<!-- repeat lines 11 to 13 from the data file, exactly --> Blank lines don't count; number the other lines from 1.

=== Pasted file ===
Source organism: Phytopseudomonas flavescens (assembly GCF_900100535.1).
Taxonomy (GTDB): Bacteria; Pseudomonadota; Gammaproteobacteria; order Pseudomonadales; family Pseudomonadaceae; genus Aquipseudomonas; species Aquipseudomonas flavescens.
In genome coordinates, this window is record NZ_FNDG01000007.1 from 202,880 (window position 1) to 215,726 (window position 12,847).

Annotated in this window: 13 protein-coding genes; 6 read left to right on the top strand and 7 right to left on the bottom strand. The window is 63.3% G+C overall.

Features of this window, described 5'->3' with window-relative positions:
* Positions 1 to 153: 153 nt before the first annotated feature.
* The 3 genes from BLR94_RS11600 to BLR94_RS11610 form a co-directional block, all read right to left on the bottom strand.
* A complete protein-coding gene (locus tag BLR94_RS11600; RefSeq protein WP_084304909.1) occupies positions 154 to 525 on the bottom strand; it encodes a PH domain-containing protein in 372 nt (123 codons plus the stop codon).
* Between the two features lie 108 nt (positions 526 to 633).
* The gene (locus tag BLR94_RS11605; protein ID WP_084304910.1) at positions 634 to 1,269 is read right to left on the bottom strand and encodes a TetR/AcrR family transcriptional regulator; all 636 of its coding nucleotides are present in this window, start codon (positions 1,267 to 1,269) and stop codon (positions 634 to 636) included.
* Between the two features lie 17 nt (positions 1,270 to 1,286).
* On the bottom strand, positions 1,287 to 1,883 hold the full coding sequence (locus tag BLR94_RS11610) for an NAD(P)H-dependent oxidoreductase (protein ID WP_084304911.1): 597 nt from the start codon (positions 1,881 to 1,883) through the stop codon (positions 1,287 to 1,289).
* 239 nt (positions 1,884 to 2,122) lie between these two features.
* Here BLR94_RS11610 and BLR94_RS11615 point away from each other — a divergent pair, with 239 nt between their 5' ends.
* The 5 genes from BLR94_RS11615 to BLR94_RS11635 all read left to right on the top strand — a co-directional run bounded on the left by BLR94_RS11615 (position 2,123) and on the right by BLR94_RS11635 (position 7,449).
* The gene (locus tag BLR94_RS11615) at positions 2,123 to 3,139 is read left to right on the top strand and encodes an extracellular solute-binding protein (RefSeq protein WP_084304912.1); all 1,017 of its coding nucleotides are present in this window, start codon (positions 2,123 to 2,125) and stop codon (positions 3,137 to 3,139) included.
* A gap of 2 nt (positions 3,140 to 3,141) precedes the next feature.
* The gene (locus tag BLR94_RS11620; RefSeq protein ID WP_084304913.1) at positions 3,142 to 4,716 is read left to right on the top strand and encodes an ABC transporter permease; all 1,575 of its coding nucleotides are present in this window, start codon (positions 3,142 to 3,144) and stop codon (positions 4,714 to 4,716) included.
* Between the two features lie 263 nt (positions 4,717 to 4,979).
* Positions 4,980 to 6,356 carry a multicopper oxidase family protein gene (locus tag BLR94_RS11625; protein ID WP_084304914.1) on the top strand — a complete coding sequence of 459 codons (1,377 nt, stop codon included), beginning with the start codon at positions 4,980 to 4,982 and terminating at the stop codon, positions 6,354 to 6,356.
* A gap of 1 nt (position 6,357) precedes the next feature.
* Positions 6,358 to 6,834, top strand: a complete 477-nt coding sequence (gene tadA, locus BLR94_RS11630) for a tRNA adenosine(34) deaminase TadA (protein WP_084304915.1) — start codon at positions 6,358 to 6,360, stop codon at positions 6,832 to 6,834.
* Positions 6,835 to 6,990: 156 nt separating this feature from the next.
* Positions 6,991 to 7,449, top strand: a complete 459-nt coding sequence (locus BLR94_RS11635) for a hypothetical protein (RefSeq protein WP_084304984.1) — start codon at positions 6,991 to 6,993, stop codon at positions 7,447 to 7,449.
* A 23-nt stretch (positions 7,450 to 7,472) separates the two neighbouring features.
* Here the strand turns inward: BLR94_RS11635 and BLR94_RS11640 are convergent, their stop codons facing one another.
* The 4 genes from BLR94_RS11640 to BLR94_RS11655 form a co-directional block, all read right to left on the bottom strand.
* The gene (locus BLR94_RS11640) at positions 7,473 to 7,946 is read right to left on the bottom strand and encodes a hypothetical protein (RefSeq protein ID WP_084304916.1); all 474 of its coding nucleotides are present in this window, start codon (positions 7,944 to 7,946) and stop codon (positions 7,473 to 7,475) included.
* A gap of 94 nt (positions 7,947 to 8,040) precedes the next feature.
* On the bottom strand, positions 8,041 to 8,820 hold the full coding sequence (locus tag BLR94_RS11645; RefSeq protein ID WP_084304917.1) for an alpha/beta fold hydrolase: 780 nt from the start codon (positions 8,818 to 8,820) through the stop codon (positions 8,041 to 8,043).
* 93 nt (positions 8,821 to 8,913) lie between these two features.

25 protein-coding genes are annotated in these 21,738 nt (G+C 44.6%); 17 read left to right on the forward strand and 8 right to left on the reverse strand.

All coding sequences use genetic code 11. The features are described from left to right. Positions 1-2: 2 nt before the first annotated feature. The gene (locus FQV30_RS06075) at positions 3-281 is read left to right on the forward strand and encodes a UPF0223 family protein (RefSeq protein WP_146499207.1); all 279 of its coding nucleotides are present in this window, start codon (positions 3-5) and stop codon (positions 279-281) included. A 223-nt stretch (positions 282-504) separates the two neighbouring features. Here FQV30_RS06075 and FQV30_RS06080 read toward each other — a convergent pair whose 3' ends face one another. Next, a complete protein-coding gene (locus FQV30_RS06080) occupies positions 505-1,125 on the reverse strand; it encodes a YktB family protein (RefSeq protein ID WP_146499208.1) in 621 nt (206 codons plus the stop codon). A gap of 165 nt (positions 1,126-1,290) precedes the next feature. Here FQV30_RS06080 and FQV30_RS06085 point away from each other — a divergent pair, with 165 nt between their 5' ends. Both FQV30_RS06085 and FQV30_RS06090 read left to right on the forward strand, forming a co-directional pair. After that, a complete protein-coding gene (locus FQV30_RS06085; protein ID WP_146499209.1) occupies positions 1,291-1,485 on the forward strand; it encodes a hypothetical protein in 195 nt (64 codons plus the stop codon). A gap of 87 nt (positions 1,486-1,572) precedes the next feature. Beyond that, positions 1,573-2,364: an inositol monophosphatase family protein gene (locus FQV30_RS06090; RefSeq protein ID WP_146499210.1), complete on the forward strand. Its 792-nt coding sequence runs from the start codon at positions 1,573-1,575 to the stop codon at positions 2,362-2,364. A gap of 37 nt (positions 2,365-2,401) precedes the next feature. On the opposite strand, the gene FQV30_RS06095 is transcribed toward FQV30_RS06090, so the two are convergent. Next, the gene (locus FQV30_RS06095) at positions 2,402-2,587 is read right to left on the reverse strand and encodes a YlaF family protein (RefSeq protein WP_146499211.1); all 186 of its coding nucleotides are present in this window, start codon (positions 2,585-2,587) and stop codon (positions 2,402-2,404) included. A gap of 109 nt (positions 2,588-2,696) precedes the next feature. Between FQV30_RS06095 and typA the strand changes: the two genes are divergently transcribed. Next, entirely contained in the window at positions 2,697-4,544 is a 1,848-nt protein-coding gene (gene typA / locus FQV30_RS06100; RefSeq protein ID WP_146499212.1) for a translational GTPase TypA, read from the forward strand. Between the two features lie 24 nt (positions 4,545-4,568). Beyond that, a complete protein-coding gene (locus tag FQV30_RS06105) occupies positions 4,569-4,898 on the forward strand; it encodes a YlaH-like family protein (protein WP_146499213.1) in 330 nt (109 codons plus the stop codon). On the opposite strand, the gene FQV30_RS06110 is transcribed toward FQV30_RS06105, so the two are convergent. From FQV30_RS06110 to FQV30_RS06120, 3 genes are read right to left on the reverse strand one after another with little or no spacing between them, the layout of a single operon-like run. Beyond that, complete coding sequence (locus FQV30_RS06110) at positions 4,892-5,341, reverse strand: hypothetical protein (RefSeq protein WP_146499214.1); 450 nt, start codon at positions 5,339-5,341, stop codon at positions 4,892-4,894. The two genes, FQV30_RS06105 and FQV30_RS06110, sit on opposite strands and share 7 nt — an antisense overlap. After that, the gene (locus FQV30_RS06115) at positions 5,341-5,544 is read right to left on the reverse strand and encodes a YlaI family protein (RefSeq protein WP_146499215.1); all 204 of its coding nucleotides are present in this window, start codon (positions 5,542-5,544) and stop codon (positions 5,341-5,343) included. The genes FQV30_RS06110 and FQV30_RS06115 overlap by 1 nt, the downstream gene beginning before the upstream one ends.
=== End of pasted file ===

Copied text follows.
* Between the two features lie 17 nt (positions 1,270 to 1,286).
* On the bottom strand, positions 1,287 to 1,883 hold the full coding sequence (locus tag BLR94_RS11610) for an NAD(P)H-dependent oxidoreductase (protein ID WP_084304911.1): 597 nt from the start codon (positions 1,881 to 1,883) through the stop codon (positions 1,287 to 1,289).
* 239 nt (positions 1,884 to 2,122) lie between these two features.